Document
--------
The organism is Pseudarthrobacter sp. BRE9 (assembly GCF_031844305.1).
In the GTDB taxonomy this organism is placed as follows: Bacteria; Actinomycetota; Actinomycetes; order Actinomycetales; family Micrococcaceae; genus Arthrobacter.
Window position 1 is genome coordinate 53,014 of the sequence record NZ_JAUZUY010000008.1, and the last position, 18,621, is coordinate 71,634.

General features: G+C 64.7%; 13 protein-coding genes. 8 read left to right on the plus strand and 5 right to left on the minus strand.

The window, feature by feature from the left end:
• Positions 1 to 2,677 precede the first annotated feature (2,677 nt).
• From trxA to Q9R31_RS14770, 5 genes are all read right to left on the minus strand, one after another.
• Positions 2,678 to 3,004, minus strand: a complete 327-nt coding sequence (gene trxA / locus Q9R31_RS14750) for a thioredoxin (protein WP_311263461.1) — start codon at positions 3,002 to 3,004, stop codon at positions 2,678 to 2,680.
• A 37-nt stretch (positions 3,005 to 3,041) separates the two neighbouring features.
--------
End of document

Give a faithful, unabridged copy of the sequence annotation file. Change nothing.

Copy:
The organism is Pseudarthrobacter sp. BRE9 (assembly GCF_031844305.1).
In the GTDB taxonomy this organism is placed as follows: Bacteria; Actinomycetota; Actinomycetes; order Actinomycetales; family Micrococcaceae; genus Arthrobacter.
Window position 1 is genome coordinate 53,014 of the sequence record NZ_JAUZUY010000008.1, and the last position, 18,621, is coordinate 71,634.

General features: G+C 64.7%; 13 protein-coding genes. 8 read left to right on the plus strand and 5 right to left on the minus strand.

The window, feature by feature from the left end:
• Positions 1 to 2,677 precede the first annotated feature (2,677 nt).
• From trxA to Q9R31_RS14770, 5 genes are all read right to left on the minus strand, one after another.
• Positions 2,678 to 3,004, minus strand: a complete 327-nt coding sequence (gene trxA / locus Q9R31_RS14750) for a thioredoxin (protein WP_311263461.1) — start codon at positions 3,002 to 3,004, stop codon at positions 2,678 to 2,680.
• A 37-nt stretch (positions 3,005 to 3,041) separates the two neighbouring features.